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  • Management Makes a Difference?

    It really hit me last weekend, when I was working overtime at the site I originally transferred from, that management of a security company really is everything to its successful operation. Specifically, account managers or site managers / supervisors. I thought that company reputation, and other things were the driving force, but I don't think so.

    I say this because at the site I transferred from, the account manager did his job perfectly. He was a former police detective, and was the best manager I worked under. He had an open door policy and was friendly. He was ontop of the schedule and clear with his requests. Even when we made mistakes he did not over-react or anything. While he was manager, we only lost something like 2 officers in almost a year. He retired a few months ago, and since then under the leadership of a younger site manager (whose experience was being a former security officer at another site) the site has lost 6 officers (hence the company willing to pay overtime to me for volunteering for a weekend shift.) I don't have to work again this weekend since they hired someone (wonder how long that person will last) but the manager really motivated people and held things together. And this can happen to any company and any account.

    Any supervisor/manager stories about this topic?

  • #2
    Jeremy I know "management" is vogue in the work-a-day world, but as in your illustration, "leadership" would have been the best way to describe how things changed when a real leader was replaced a something, a wonderkind.
    Enjoy the day,
    Bill

    Comment


    • #3
      There is an interesting difference between a "manager" and a "leader".

      The term "manager" is usually an official title bestowed upon an individual by the declaration of those who are above him in rank in the organization. The term "leader" is an unofficial honorarium - a form of homage that is bestowed upon an individual by those who are below him in rank, i.e., by those who willingly follow him.

      In other words: Company executives can make a person a manager, but they cannot make him a leader. Only followers can declare an individual to be a leader. They usually do so by their actions in faithfully carrying out the leader's requests and other expressions of loyalty. Not the least of these expressions of loyalty is that the followers of true leaders will refuse to seek other employment even when the leader asks a lot of them, and even when the company itself may not be the most desirable place to work. The increased turnover you describe is a sure sign that you have a manager in place, but not a leader.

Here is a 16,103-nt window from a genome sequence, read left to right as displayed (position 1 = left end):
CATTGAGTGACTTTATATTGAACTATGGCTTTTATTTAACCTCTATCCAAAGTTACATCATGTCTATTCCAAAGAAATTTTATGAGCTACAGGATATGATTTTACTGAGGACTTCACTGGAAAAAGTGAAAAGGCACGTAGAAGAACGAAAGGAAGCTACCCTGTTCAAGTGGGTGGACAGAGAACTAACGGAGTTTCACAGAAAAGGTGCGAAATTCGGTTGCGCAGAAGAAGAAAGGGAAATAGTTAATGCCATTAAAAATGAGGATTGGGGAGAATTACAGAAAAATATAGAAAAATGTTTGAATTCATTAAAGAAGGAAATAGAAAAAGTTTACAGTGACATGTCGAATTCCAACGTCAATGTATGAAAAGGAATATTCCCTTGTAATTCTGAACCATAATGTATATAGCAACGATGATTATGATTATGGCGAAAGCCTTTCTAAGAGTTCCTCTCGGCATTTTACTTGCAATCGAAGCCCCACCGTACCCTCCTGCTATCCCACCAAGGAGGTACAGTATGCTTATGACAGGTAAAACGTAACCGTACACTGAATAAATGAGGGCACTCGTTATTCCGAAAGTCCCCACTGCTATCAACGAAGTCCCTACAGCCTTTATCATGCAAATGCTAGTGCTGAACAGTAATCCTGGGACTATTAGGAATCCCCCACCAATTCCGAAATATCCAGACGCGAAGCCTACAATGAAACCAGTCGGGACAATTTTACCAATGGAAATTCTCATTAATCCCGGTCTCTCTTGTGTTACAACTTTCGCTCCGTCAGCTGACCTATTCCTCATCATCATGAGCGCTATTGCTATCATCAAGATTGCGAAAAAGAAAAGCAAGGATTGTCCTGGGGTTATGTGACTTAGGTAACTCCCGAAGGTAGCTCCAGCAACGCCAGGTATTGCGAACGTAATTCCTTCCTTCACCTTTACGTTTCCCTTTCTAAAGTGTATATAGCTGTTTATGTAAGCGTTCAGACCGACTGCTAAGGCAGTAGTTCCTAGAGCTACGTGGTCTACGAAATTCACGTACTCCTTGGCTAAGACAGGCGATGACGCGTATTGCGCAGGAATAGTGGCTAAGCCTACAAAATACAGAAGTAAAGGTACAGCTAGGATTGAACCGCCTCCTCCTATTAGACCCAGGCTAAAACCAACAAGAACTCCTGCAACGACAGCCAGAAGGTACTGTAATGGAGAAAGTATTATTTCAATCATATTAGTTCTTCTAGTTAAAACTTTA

Another difference between a manager and a leader is that the manager influences employee behavior primarily by issuing orders and these orders carry nothing but the force of his formal authority. A leader influences his followers primarily by means of inspiration, persuasion and the articulation of a clear vision. This vision is often called "the mission". When the leader does issue orders, they carry not only the weight of his formal authority, but the force of the follower's own desire to achieve the mission.

      As a result, employees working for a manager tend to do what they are ordered to do and little else. Very often, they must be prodded to do every little thing. The followers of a leader are internally driven (inspired) to do not just what they are ordered to do, but also to give the "extra" effort that they believe will help the leader to achieve the mission. They do not need to be pushed toward the goal. Leaders, in fact, sometimes have to literally force their people to go home at quitting time, to take earned time off, or to stop taking work home with them. Mere managers, on the other hand, very rarely have this sort of "problem".
      Last edited by SecTrainer; 11-03-2007, 04:06 AM.
      "Every betrayal begins with trust." - Brian Jacques

      "I can't predict the future, but I know that it'll be very weird." - Anonymous

      "There is nothing new under the sun." - Ecclesiastes 1:9

      "History, with all its volumes vast, hath but one page." - Lord Byron

      Comment


      • #4
        When I accepted my last store level LPM role some years back I came into a mixture of new and old team members. Some were disgruntled, some were cruisers who did very little in the way of work with more excuses than a politician and some were new and lacking things such as PC and investigation experience. Those who did nothing and lied their way through a shift were brought to my attention and were told - you either work with me or against me and if you work against me you won't be here very soon.

        1 character who developed into a very protective colleague told me "you are a manager and you do not leave your desk", after I made my first arrest to which I replied "well I am not like that and I will arrest anyone who steals from us - inside or outside of the business". Often there would be home-life issues, splits, illness, you name it and I would just show a bit of compassion allowing a few early dismissals to care for loved ones or time to sort things out away from work.

        Scheduled O/T was a major issue as 2 people due to 2 hours travel each way and did not wish to partake in it. I would schedule them from their time in the door (45 minutes early) to their 2nd known train home - hence covering the O/T needs and ensuring they did not lose sleep from the extra O/T. When it hit the fan with a nasty arrest one time, the same 2 guys were the ones working next to me subduing a syring toting drug addict ensuring all of us were safe from harm.